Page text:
I've written about my Dad a few times on this blog, but it's been a bit more difficult to write about my Mum - I know she sometimes reads this, and she can't quite see why I would want to tell a whole load of strangers about our family and our life.
There are however, some things that I've enjoyed all my life - largely down to Mum and it would be wrong to leave them out of this series - even if it makes her a bit uncomfortable. So, I'm sorry Mum, but here goes.
Most of my childhood memories of my mother relate to her cooking. In my mind's eye she is almost always standing in the kitchen - I'm sitting at one side of the kitchen table, I've got my big sister Rosalind sitting on my left, and Caroline, my younger sister, sitting at the end of the table to my right. Mum is standing at the other side of the table, with her back to us, either stirring something at the cooker, or peeling vegetables onto a sheet of newspaper laid out on the draining board (the newspaper that is, not my mother).
I have a vague memory of Ros once writing in her school book, 'my Mum wears sack dresses and she is a good cooker'. I think I remember my parents' reaction - a mixture of amusement and bemusement. I never knew what a sack dress was, but I do know she was a great cook.
Mum's coffee cakes are legendary - her grandchildren appreciate them as much as we did, although they don't often get the treat of licking the mixing bowl clean, which was an integral part of the pleasure for us. She still makes cakes and puddings for us at Christmas and she made my daughter's wedding cake last year.
But it's not for the special-occasion foods that I'm including Mum's cooking in my series in praise of small things. It's for the dinners she cooked us, day in, day out, throughout the years of my childhood when we all lived together in the house in Croxted Road.
Mum had been a child during the war, so I suppose that rationing and food shortages must have had an impact on her. For us, there was no appearance of shortage - every day we'd have a proper cooked dinner and a pudding. Roast chicken, shepherd's pie, liver and bacon. I could go on. Of course I had no idea then that she was performing culinary miracles with the most ordinary of ingredients. I remember her sitting with a chopping board and a sharp knife as she cut every tiny scrap of fat and gristle off the stewing beef that would go into a steak and kidney pudding. To this day, my favourite joints of meat are belly of pork and breast of lamb - they might be the cheapest cuts, but you'd never have known it.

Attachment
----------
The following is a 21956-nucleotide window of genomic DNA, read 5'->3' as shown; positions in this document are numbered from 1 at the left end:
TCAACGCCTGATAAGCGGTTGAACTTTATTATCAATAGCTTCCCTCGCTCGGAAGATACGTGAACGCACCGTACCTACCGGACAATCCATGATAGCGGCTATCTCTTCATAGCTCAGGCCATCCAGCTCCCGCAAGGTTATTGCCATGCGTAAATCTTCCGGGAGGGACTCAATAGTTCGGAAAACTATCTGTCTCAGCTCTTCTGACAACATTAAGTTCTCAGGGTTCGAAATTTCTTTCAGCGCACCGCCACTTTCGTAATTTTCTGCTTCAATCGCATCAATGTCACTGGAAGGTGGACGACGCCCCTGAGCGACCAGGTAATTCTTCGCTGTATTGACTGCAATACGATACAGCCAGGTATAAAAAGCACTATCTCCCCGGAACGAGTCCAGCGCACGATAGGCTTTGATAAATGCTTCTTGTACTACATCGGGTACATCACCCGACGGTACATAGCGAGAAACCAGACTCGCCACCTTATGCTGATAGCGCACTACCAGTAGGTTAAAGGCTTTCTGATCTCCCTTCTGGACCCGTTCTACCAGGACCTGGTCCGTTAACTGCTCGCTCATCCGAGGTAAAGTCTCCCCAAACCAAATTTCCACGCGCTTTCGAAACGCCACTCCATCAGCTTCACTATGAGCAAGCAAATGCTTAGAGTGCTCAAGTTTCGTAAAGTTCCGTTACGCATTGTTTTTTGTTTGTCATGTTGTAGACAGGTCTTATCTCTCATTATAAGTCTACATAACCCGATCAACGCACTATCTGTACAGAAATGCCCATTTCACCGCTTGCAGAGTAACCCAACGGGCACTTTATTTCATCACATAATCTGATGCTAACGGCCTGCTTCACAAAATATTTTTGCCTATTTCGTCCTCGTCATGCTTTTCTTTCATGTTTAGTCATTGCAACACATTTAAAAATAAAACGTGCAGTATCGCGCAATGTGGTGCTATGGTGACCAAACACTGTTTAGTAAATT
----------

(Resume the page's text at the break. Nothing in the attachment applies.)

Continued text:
Puddings were great too - from apple crumble to apricot batter, treacle sponge to mandarine cream.
We ate well, and we ate healthily - with plenty of fruit and veg. Summer meant sitting on the step outside the back door, with a colander full of fresh peas to pod. I learnt early the technique of slightly pressing at one end of a pod until it popped open and I could run my nail down the side to open it up and push out the peas (keeping an eye out for the occasional maggot, which would set us squealing with delighted horror).
The generally healthy approach meant there were some meals that could only be had every now and then. Among these 'rationed' dinners, my favourite was always egg and chips with tomato ketchup. I loved it then, I love it now. Caroline, who was renowned for playing with her food, would chop it all up, mixing the food around until it was a uniform pale pink, before piling it all up in the middle of her plate. Even that couldn't put me off. There is something so right about dipping the end of a chip into the runny yolk of an egg, then dipping the eggy chip into a pool of bright red sauce. A small pleasure, but a perfect one.